Analysis: Lawmakers Strategize Over Leadership, Independence

BATON ROUGE (AP) — With a majority of the Louisiana Legislature re-elected without opposition, back-room strategizing and open jockeying for leadership positions is well underway, months before a new term in office begins.

         The largest outstanding question remains, however: Will lawmakers break with the traditions of the past and elect their own leaders? Or will they wait to see who wins the Nov. 21 runoff for Louisiana governor and who he wants for the top jobs?

         It's a quirk of politics unique to Louisiana, where people elected to a different constitutional branch of government still regularly defer to the governor to decide who will be in charge. It's an anomaly many lawmakers say they want to change.

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         "As I've been out there, the number one issue that has been discussed by colleagues has been their desire for an independent process, both in the selection of leadership and in how we operate going forward. And that's encouraging to hear," said Rep. Chris Broadwater, R-Hammond, one of several lawmakers vying to be the next House speaker.

         More through tradition than constitutional authority, Louisiana's governor has wielded significant sway over the Legislature. Lawmakers cite a governor's ability to veto items in the budget and control which construction projects secure state financing, to explain allowing the breach of what should be a separation of powers.

         "The governor controls the purse strings, and legislators have projects that their constituents want back home, and if you fight with the governor, you don't get none of them," said Sen. Robert Adley, R-Benton, a term-limited lawmaker in his final months of office.

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         Lawmakers have allowed governors, including term-limited Gov. Bobby Jindal, to choose their leaders, anoint committee chairmen and remove lawmakers from leadership jobs if they don't fall in line.

         As dissatisfaction with Jindal grew, legislators have talked of wanting to limit a governor's meddling. The Senate took steps to wrest control of their leadership from the governor earlier this year.

         Senators changed the way they will choose their president and president pro tempore (the chamber's second-ranking job) every four years. They agreed to a secret ballot, a rule change sponsored by Sen. Eric LaFleur, D-Ville Platte.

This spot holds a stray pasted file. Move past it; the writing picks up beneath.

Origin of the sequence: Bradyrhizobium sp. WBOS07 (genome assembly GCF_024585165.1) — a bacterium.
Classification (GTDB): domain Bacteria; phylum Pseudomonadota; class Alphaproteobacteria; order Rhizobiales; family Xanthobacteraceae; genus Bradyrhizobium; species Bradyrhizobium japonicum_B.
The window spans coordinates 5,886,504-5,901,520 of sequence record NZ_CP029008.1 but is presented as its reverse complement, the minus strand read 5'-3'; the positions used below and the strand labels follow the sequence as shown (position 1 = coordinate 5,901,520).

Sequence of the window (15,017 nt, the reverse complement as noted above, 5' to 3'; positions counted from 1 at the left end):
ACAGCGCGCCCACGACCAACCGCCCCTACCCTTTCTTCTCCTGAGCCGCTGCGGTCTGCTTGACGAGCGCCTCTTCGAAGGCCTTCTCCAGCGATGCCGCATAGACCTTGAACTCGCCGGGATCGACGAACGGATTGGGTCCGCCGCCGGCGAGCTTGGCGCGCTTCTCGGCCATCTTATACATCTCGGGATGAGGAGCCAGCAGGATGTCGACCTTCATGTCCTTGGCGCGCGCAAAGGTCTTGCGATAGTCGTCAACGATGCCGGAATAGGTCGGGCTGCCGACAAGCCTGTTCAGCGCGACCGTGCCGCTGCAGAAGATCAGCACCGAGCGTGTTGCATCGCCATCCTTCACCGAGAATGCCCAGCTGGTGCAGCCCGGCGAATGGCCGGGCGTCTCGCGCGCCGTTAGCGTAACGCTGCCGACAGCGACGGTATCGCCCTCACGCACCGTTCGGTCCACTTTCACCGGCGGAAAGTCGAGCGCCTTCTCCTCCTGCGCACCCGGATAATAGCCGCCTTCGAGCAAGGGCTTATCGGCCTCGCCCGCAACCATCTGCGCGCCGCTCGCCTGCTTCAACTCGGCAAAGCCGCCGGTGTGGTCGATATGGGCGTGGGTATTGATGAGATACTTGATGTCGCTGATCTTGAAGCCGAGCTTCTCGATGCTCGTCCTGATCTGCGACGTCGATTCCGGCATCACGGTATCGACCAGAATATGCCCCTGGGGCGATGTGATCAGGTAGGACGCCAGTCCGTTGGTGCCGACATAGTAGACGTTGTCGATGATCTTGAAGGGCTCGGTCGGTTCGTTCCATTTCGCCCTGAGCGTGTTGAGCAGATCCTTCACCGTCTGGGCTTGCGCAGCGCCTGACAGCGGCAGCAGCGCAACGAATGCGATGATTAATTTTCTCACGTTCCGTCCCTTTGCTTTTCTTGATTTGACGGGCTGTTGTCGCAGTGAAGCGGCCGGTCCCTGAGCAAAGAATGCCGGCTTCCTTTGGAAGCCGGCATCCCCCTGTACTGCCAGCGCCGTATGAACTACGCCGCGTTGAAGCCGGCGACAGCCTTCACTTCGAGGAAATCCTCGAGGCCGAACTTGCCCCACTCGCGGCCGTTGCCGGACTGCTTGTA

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         A governor's arm-twisting and threats can't carry as much sway, senators said, if that governor can't find out how individual senators voted.

         The first test of how the secret ballot will work — and whether it will generate the changes sought — will come Jan. 11, when lawmakers convene their organizational session with the start of a new term and vote for their top leaders.

         Senate President John Alario, R-Westwego, appears favored to keep his position so far, a job he's held with the support of Jindal, for whom Alario was a close ally. Alario also is a former House speaker, when he was allied with former Gov. Edwin Edwards.

         "He has shown the ability to be loyal to governors who have supported him for an election. I think he'll show that same loyalty to the members of the Senate who get him independently elected there," Adley said.

         With House Speaker Chuck Kleckley term-limited, there's no contender trying to keep the position. As many as a dozen lawmakers have expressed interest in the job.

         Behind-the-scenes campaigning has been ongoing for months.

         Rep. Cameron Henry, R-Metairie, competing to be House speaker, said he's trying to get enough commitments to show he has a lock on the job without needing a governor's support. He said House members, both Republican and Democrat, have told him they want to assert their independence as a chamber.

         "We are looking forward to working with whoever the next governor is, but we will not be working for the next governor. We will be working for the people who elected us to office and the taxpayers of Louisiana," Henry said.

         Whether independence will emerge in the selection of legislative leadership should become clear within a few months. Whether lawmakers really try to assert their independence as a branch of government may take longer to determine.

         "I've told my colleagues, 'If you want independence, be independent. It's your choice,'" Broadwater said.

         – by AP Reporter Melinda Deslatte




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